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Claremont, CA |

My wife after 24 years of marriage wants a divorce. How much do they usually cost and are the do it yourself kinds of divorces o.k. to use? We are making payments on a car that she can have and we own no property. She can have the children but if they want to see me I have no problem with that. I am currently unemployed and she is just starting a full time Job.

Attorney Answers 3

  1. Your long-term marraige might indeed be suitable for uncontested divorce, but you would be greatly served by consulting counsel. There are many areas where you might not have considered the consequences of some decisions.

    Here is a link to some great info re: CA courts, and divorce.

    Good luck!

    The above is not intended to be legal advice, but may be used for general information. Please contact an attorney for specific help tailored to your needs.

  2. Cost depends on what an attorney will charge you. If you do-it-yourself, the cost will be the filing fee of $435. If, however, you make mistakes in preparing your documents, the cost will be much greater, which is why we tend to recommend that you have an attorney assist you so it can be done right the first time. Many lawyers, including myself, may offer flat fee arrangements in the case of a simple and/or uncontested matter. In the meantime, go to the Los Angeles Superior Court's web-site and click on the "self help" link for family law litigants. I believe there is a step-by-step instruction page for doing it yourself.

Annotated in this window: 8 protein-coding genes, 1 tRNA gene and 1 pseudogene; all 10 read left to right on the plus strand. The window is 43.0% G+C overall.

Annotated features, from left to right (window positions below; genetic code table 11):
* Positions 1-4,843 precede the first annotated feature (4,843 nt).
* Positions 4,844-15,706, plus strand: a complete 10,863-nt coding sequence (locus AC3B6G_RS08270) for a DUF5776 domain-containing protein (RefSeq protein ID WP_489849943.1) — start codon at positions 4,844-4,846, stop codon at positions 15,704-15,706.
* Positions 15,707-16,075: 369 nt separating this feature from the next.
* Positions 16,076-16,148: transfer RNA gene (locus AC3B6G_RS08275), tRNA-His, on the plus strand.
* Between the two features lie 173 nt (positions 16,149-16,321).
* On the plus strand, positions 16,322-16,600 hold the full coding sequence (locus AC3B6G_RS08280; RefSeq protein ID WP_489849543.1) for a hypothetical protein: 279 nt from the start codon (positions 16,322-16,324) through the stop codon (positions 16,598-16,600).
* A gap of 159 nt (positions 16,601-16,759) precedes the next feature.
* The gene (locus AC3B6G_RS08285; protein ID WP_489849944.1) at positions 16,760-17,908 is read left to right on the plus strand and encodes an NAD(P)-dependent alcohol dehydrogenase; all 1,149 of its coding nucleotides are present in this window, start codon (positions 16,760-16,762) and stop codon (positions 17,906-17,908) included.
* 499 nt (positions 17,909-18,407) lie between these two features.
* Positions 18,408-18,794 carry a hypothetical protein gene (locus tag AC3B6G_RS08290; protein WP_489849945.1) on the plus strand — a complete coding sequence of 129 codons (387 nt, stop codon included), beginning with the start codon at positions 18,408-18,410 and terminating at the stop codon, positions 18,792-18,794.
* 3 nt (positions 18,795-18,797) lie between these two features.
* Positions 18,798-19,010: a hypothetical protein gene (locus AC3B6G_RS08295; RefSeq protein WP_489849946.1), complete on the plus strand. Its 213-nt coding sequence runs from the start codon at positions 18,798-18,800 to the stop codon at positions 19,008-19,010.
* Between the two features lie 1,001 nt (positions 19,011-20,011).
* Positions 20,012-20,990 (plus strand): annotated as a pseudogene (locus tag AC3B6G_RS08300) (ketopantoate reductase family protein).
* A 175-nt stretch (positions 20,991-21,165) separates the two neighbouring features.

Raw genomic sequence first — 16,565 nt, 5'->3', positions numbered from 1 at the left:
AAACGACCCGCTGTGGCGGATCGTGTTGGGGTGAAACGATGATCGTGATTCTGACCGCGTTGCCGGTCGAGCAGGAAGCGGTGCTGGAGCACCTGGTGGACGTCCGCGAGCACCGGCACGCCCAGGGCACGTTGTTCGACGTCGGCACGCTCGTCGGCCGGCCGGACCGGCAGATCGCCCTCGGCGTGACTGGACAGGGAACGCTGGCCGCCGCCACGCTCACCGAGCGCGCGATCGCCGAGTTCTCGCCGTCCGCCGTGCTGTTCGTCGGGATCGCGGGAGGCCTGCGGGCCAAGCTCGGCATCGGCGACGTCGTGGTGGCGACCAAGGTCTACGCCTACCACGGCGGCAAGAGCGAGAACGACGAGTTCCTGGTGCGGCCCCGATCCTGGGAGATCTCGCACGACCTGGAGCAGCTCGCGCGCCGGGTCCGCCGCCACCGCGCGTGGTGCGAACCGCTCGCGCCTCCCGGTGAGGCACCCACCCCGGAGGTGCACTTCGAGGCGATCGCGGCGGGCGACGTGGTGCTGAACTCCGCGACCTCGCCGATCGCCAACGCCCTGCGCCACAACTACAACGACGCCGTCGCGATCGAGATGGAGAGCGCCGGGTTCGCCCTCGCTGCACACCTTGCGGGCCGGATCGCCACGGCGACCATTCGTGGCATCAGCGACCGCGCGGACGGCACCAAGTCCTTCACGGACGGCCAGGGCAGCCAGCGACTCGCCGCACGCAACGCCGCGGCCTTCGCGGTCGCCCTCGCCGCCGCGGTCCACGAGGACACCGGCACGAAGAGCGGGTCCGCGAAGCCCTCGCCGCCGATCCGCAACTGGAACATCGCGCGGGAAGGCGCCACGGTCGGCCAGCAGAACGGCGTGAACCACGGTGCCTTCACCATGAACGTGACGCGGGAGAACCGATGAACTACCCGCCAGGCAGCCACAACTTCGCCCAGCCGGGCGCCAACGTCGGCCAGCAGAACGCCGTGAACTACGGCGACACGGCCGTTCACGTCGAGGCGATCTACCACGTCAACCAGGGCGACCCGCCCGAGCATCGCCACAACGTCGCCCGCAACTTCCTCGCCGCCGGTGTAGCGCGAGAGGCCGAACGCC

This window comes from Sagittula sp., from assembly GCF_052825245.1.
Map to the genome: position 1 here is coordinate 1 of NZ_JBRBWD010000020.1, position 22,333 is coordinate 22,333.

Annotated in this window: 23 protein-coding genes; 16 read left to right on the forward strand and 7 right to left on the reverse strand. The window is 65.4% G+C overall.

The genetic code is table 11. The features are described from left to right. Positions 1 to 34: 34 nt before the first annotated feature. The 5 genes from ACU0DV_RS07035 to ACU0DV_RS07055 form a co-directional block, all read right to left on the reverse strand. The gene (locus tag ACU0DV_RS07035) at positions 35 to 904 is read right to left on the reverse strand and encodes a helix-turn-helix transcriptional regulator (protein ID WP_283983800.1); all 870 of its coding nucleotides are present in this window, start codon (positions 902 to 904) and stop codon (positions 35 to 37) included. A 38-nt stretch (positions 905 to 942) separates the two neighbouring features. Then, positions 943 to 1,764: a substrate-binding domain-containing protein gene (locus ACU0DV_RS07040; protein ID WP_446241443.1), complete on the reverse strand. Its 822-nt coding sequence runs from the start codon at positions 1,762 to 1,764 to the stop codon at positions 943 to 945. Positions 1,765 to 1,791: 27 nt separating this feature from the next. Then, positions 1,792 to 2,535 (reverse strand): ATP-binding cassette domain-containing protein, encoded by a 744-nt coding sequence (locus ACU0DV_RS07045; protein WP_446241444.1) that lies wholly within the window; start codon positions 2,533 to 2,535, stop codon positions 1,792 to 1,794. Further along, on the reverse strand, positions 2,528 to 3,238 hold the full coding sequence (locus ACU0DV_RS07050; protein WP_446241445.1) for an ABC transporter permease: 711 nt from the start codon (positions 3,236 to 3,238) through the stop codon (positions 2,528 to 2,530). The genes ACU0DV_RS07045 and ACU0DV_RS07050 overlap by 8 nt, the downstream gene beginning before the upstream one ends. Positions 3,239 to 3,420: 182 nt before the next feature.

3. This is a loaded question. It may start out uncontested and become contested. I offer flat fee agreements with clients with specific language spelling out my hourly fee should it become contested. There are also the filing fees as noted by my colleague above. I suggest you buy some books and/or go the self-help desk if you are determined to do this alone. You can do it (1) alone; (2) limited representation; (3) full attorney representation - you can be creative. I have also had clients just come in and pay a flat fee to review the file and the settlement agreement. I always prefer to handle cases from start to finish - that way we, as attorneys are totally familiar with all the facts. But if you are diligent and get educated, you can do it alone and/or have an attorney review the items. I find that self-represented make mistakes and find themselves doing things again and again until they get it right which may take longer. But if that doesn't bother you, have at it. I believe the books I recommed are by Ed Sherman I'll find them and put the links in the comment below. Most court houses have self-hep desks. We have several pro bono organizations outside of the courthouse as well (in LA) so you might want to investigate that option as well. Best of luck!

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